Police face challenge to spend expiring apprenticeship levy

Suffolk Police stock images.
Picture:Sarah Lucy Brown

Suffolk police are facing a challenge to spend apprenticeship levy funding before it expires in a year - Credit: Sarah Lucy Brown

Suffolk police face one "hell of a challenge" to use up £380,000 in apprenticeship funding before having to hand back the balance to the government.

The constabulary has spent a fraction of funding reserved for apprenticeships through a levy dubbed a "tax on employment".

Since 2017, organisations with an annual payroll of more than £3million have been required to fund apprenticeships via a levy equivalent to 0.5% of salary costs, topped up by 10% from government money, with any unused cash going to the treasury after 24 months to support smaller businesses.

A freedom of information request revealed that Suffolk police had spent £7,898.31 of its ringfenced £387,611 levy in the 2020/21 financial year — partly down to a delay in the implementation of the Police Education Qualifications Framework (PEQF).

Postponed until early 2022, the PEQF was due to be introduced last October to replace traditional routes with a professional policing degree, a police constable degree apprenticeship and a graduate diploma.

A spokesman for the force, which currently has 25 apprenticeships, said a relatively new-in-post manager was working with department heads to promote and run the scheme, adding: “While unused funds are returned to the treasury after 24 months of the levy being granted, the force can still access this finance on the basis of a 5% cost to us and 95% drawn down from the levy.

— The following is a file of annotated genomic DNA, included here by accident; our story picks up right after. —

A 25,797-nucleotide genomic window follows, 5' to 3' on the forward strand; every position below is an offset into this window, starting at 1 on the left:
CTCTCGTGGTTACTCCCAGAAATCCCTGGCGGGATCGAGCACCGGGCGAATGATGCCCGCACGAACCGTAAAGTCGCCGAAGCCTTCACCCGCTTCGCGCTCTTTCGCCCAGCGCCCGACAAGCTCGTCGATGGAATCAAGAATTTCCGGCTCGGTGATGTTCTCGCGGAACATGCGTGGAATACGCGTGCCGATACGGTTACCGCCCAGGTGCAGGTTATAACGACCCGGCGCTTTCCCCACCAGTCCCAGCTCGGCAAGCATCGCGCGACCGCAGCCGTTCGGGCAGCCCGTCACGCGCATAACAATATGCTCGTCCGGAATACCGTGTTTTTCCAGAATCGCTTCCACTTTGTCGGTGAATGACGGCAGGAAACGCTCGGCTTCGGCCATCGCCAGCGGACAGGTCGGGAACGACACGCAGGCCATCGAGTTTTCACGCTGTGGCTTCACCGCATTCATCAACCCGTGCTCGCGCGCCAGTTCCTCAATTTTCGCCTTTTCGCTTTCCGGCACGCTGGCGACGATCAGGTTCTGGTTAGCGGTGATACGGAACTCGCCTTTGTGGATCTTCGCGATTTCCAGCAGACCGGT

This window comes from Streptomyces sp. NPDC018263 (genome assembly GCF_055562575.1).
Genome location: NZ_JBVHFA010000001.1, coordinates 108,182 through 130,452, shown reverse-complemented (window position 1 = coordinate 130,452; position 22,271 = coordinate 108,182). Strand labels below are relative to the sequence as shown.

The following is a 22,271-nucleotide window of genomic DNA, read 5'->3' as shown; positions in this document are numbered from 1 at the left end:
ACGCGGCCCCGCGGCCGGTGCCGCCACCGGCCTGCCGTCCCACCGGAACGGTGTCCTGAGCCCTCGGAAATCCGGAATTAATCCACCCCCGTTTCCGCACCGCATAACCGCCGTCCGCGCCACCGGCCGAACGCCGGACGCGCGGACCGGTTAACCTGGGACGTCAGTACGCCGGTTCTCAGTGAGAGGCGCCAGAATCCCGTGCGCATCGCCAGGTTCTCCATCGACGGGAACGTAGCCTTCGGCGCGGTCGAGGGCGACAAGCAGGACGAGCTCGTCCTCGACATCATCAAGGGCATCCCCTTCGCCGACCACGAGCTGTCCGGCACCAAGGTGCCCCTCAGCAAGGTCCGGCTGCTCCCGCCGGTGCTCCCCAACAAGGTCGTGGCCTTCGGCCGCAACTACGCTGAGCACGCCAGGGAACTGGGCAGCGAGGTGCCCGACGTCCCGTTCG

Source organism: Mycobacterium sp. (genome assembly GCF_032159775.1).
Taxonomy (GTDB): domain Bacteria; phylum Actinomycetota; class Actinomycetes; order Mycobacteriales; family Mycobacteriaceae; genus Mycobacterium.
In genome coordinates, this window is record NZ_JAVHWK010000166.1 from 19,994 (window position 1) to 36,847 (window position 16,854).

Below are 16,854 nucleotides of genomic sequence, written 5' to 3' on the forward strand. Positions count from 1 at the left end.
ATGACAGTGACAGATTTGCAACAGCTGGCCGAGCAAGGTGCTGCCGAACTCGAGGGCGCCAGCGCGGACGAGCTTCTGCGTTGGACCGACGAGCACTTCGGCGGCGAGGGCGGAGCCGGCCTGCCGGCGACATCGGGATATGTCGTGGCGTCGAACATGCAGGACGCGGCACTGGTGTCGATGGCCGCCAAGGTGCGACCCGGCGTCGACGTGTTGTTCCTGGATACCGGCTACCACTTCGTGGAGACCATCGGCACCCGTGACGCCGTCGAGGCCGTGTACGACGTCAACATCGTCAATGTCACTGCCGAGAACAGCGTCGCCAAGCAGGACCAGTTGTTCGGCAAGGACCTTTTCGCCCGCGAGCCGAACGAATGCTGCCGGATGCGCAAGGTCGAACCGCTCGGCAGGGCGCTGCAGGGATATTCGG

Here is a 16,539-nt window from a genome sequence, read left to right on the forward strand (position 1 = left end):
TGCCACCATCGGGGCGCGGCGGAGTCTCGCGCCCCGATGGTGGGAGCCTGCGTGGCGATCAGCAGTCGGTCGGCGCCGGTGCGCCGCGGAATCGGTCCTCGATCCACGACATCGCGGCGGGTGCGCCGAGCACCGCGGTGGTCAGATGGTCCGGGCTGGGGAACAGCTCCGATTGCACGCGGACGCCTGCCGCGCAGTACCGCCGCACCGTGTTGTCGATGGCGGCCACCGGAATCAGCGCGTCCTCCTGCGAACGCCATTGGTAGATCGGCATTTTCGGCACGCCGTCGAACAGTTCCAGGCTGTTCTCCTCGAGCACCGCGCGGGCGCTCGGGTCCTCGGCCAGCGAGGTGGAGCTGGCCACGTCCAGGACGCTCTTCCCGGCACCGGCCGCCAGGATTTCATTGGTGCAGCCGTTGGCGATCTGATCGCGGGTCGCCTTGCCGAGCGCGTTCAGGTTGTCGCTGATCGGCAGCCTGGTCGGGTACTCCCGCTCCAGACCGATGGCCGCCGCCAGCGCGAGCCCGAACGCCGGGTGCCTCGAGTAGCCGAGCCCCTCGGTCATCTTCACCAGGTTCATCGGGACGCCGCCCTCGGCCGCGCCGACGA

"This year our levy ‘write off’ will be £316,455 based on our current apprenticeship profile.

Most Read

"The approach we have adopted will allow us to fund officer training under the PEQF scheme when required to, by using the levy, and will ensure that any taxpayer money is spent wisely and responsibly and at the appropriate time.”

Across England, the total value of expired levy funds for all employers was £847m in 2019/20 and £1.039bn from May 2020 to February 2021.

Police and crime commissioner Tim Passmore said the levy was effectively a compulsory "tax on employment", adding: "It's a hell of a challenge for any organisation to use that money, and the short answer is that we can't use all that money in such a short time, so we need to maximise our use of the scheme.

"I'm a huge fan of apprenticeship schemes, and once we start on the PEQF programme, we'll be able to claw some of that back."

Become a Supporter

This newspaper has been a central part of community life for many years. Our industry faces testing times, which is why we're asking for your support. Every contribution will help us continue to produce local journalism that makes a measurable difference to our community.

Become a Supporter